photograph by Charles Harris

Featured Image: Stand-up paddleboard rentals from Pogie’s Fishing Center provide a unique perspective of the “Friendly City by the Sea.”


In downtown Swansboro, you can see the water from almost anywhere. As you drive into town, the sun reflects off of it like diamonds. As you eat lunch, kayakers glide by on their way to Hammocks Beach State Park. As you wander Front Street, it peeks out between red-brick buildings.

And in this historic port town, that’s the point. At the mouth of the White Oak River, located along the Intracoastal Waterway, and minutes from Atlantic Beach, Swansboro is, and always has been, sustained by the water. It was the site of an Algonquin Indian village long before it became a busy colonial port. Famed for shipbuilding in the 18th and 19th centuries, Swansboro was largely a fishing village by the 1900s. These days, Front Street bustles with more tourists than fishmongers and sailors. But, at every turn, the water beckons and beauty abounds, just as it always has.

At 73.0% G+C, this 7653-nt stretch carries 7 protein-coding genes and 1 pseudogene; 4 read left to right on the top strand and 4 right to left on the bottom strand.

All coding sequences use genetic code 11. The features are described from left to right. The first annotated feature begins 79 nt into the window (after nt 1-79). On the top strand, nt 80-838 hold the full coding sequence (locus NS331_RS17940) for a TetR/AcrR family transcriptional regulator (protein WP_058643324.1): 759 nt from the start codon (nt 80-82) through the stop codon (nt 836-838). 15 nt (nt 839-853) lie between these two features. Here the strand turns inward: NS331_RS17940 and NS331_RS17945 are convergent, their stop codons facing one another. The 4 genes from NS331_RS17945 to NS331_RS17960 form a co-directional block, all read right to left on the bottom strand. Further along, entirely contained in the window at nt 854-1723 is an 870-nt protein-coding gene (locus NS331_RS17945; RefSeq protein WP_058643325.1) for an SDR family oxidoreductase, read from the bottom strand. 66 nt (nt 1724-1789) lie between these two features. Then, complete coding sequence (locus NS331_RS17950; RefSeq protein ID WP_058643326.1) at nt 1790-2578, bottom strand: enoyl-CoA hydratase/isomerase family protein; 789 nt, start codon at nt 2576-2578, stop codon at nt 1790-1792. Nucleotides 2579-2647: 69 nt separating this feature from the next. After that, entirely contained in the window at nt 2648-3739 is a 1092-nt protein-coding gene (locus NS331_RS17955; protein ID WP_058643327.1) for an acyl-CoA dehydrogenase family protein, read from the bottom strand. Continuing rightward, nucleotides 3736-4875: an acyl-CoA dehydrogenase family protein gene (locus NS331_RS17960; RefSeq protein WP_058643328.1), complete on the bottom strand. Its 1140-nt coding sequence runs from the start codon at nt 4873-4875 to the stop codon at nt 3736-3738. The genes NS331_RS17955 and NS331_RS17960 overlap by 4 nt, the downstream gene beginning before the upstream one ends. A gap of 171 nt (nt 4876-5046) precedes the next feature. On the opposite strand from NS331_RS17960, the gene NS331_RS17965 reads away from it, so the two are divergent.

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Katie Schanze is the assistant editor of Our State.

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